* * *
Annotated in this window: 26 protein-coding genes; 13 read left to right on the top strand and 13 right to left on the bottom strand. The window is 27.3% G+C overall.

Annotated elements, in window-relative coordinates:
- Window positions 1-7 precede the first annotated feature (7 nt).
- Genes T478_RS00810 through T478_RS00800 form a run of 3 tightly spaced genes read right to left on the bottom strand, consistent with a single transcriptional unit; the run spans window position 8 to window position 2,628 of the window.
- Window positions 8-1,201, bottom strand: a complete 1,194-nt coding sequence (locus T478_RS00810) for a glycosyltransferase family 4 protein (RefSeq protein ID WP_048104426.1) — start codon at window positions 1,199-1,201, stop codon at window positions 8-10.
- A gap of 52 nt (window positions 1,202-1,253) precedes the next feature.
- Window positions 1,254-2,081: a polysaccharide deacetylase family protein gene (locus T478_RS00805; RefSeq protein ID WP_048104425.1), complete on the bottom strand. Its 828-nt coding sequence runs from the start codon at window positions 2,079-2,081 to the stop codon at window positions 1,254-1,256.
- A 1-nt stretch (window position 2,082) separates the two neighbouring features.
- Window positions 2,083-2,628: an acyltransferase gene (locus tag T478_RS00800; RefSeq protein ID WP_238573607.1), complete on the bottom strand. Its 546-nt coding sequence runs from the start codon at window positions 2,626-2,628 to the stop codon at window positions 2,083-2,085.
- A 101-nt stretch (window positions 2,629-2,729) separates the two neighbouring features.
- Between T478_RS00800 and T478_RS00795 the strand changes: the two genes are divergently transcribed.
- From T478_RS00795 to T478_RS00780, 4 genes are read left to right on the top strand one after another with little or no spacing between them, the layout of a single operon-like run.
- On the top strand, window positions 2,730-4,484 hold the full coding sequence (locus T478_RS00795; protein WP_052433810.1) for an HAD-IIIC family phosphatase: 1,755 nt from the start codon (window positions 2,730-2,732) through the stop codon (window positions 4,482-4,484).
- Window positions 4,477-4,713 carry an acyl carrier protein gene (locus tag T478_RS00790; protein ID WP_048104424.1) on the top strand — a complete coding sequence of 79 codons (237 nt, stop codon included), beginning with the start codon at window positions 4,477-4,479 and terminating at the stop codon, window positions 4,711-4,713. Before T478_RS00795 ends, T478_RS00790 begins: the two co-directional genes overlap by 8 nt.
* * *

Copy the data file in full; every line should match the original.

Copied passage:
Annotated in this window: 26 protein-coding genes; 13 read left to right on the top strand and 13 right to left on the bottom strand. The window is 27.3% G+C overall.

Annotated elements, in window-relative coordinates:
- Window positions 1-7 precede the first annotated feature (7 nt).
- Genes T478_RS00810 through T478_RS00800 form a run of 3 tightly spaced genes read right to left on the bottom strand, consistent with a single transcriptional unit; the run spans window position 8 to window position 2,628 of the window.
- Window positions 8-1,201, bottom strand: a complete 1,194-nt coding sequence (locus T478_RS00810) for a glycosyltransferase family 4 protein (RefSeq protein ID WP_048104426.1) — start codon at window positions 1,199-1,201, stop codon at window positions 8-10.
- A gap of 52 nt (window positions 1,202-1,253) precedes the next feature.
- Window positions 1,254-2,081: a polysaccharide deacetylase family protein gene (locus T478_RS00805; RefSeq protein ID WP_048104425.1), complete on the bottom strand. Its 828-nt coding sequence runs from the start codon at window positions 2,079-2,081 to the stop codon at window positions 1,254-1,256.
- A 1-nt stretch (window position 2,082) separates the two neighbouring features.
- Window positions 2,083-2,628: an acyltransferase gene (locus tag T478_RS00800; RefSeq protein ID WP_238573607.1), complete on the bottom strand. Its 546-nt coding sequence runs from the start codon at window positions 2,626-2,628 to the stop codon at window positions 2,083-2,085.
- A 101-nt stretch (window positions 2,629-2,729) separates the two neighbouring features.
- Between T478_RS00800 and T478_RS00795 the strand changes: the two genes are divergently transcribed.
- From T478_RS00795 to T478_RS00780, 4 genes are read left to right on the top strand one after another with little or no spacing between them, the layout of a single operon-like run.
- On the top strand, window positions 2,730-4,484 hold the full coding sequence (locus T478_RS00795; protein WP_052433810.1) for an HAD-IIIC family phosphatase: 1,755 nt from the start codon (window positions 2,730-2,732) through the stop codon (window positions 4,482-4,484).
- Window positions 4,477-4,713 carry an acyl carrier protein gene (locus tag T478_RS00790; protein ID WP_048104424.1) on the top strand — a complete coding sequence of 79 codons (237 nt, stop codon included), beginning with the start codon at window positions 4,477-4,479 and terminating at the stop codon, window positions 4,711-4,713. Before T478_RS00795 ends, T478_RS00790 begins: the two co-directional genes overlap by 8 nt.